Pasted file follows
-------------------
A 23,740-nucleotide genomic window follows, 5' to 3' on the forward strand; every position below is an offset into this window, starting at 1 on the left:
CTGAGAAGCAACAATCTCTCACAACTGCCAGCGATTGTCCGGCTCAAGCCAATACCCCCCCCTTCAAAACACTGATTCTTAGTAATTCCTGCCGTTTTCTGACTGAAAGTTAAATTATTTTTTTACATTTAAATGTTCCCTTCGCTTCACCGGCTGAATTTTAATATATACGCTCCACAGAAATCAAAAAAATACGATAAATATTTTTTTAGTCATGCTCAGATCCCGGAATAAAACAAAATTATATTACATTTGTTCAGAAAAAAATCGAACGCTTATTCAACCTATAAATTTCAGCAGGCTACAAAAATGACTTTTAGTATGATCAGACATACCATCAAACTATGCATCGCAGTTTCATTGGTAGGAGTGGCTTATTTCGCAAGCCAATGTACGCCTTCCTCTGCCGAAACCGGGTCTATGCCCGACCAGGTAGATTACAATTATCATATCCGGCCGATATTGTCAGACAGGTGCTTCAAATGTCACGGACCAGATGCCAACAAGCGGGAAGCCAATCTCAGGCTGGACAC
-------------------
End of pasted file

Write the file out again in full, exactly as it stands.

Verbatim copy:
A 23,740-nucleotide genomic window follows, 5' to 3' on the forward strand; every position below is an offset into this window, starting at 1 on the left:
CTGAGAAGCAACAATCTCTCACAACTGCCAGCGATTGTCCGGCTCAAGCCAATACCCCCCCCTTCAAAACACTGATTCTTAGTAATTCCTGCCGTTTTCTGACTGAAAGTTAAATTATTTTTTTACATTTAAATGTTCCCTTCGCTTCACCGGCTGAATTTTAATATATACGCTCCACAGAAATCAAAAAAATACGATAAATATTTTTTTAGTCATGCTCAGATCCCGGAATAAAACAAAATTATATTACATTTGTTCAGAAAAAAATCGAACGCTTATTCAACCTATAAATTTCAGCAGGCTACAAAAATGACTTTTAGTATGATCAGACATACCATCAAACTATGCATCGCAGTTTCATTGGTAGGAGTGGCTTATTTCGCAAGCCAATGTACGCCTTCCTCTGCCGAAACCGGGTCTATGCCCGACCAGGTAGATTACAATTATCATATCCGGCCGATATTGTCAGACAGGTGCTTCAAATGTCACGGACCAGATGCCAACAAGCGGGAAGCCAATCTCAGGCTGGACAC